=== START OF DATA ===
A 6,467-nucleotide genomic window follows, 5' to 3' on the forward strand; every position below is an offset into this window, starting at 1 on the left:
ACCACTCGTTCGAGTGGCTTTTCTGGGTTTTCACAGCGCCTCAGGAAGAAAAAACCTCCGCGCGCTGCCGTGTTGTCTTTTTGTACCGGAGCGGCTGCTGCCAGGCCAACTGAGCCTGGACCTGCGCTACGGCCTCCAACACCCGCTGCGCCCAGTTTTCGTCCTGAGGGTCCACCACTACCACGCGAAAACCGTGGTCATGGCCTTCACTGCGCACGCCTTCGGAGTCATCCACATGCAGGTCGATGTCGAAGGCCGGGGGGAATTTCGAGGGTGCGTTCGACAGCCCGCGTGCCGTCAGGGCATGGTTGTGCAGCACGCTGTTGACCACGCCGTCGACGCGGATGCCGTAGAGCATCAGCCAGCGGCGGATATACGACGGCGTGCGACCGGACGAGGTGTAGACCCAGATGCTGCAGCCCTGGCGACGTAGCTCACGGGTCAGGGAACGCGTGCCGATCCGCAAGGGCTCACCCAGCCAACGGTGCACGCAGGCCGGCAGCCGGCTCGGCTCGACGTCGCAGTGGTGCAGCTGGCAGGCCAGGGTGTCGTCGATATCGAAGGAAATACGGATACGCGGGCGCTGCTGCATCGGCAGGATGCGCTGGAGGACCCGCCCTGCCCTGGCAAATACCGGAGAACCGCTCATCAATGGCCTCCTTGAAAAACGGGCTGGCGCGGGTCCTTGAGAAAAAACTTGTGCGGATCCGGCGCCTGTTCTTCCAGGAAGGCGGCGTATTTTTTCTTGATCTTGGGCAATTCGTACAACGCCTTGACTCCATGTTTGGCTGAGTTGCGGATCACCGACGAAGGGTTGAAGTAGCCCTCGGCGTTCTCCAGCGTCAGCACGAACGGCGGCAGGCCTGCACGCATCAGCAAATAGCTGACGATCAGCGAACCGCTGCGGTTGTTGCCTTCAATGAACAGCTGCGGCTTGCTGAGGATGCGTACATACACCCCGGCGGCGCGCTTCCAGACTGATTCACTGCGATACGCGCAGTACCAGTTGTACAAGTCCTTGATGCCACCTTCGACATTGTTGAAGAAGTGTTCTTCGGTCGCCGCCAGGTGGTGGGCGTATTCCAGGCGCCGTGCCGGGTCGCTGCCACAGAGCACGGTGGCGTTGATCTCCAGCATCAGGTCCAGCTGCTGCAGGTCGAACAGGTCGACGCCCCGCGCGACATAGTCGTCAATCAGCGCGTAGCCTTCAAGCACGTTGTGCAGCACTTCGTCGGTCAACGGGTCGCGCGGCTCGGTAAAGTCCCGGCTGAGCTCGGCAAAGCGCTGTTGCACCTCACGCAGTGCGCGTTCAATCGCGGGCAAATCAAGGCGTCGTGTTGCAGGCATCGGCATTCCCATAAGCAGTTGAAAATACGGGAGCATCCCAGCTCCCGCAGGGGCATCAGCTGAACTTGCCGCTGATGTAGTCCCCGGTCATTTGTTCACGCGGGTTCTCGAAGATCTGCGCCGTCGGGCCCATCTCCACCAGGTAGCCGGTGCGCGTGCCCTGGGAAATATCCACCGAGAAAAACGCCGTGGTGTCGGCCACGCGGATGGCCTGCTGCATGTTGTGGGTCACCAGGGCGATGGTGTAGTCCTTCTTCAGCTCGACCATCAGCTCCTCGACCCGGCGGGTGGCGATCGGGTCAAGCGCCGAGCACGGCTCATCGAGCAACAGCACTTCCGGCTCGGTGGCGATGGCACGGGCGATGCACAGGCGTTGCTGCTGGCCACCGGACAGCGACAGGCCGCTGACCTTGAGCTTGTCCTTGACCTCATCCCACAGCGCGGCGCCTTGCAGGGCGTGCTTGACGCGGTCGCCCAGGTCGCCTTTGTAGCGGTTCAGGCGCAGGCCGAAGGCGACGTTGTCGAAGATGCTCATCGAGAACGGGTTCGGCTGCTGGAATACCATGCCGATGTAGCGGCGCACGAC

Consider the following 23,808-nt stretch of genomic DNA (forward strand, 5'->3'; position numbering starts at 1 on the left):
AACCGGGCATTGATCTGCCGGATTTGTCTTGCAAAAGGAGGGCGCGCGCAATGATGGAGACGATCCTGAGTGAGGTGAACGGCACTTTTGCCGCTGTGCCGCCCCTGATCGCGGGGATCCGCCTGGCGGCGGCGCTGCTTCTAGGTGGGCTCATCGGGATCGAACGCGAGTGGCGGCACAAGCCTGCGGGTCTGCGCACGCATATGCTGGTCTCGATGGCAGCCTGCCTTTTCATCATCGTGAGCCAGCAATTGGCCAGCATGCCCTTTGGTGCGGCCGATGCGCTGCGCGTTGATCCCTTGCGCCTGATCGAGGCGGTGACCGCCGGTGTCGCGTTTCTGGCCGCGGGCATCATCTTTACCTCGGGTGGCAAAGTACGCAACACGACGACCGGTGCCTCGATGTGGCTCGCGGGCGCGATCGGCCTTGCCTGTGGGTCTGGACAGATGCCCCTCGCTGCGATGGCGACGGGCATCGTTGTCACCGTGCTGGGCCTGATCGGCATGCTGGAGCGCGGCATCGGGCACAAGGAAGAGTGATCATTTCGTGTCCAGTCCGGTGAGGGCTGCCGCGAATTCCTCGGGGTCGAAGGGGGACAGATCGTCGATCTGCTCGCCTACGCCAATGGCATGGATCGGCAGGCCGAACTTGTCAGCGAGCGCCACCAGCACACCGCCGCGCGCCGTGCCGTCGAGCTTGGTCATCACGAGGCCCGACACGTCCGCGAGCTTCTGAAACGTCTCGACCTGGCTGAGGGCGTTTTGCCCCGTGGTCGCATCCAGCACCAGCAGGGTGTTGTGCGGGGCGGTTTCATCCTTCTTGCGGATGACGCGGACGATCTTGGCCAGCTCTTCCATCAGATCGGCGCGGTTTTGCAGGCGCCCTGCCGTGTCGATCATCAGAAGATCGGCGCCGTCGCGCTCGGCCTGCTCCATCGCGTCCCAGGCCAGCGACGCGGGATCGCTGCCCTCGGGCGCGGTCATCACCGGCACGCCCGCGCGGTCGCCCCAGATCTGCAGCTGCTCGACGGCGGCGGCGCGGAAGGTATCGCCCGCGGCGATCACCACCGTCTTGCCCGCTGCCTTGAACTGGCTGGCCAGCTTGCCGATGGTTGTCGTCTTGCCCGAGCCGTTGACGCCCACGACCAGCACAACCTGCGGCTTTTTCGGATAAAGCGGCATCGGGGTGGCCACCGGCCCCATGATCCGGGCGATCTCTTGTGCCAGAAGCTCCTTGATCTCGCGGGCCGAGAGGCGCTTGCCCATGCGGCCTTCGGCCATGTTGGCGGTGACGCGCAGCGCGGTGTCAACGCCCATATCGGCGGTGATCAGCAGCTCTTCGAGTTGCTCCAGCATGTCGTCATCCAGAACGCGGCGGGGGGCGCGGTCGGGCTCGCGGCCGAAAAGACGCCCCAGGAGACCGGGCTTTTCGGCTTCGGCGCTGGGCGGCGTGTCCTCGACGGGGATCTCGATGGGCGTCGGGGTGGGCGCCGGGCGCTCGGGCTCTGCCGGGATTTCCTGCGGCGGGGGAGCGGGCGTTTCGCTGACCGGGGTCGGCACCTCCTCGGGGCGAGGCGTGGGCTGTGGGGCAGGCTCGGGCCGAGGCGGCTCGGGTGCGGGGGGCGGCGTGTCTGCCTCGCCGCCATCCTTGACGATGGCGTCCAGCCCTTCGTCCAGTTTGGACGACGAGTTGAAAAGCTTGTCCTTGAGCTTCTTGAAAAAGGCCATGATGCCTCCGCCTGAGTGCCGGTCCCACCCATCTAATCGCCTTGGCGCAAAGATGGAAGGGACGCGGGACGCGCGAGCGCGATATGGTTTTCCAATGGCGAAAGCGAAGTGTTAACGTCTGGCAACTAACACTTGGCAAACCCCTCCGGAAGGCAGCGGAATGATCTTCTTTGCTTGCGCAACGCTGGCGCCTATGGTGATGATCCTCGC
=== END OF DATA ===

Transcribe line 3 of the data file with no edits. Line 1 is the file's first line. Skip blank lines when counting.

Consider the following 23,808-nt stretch of genomic DNA (forward strand, 5'->3'; position numbering starts at 1 on the left):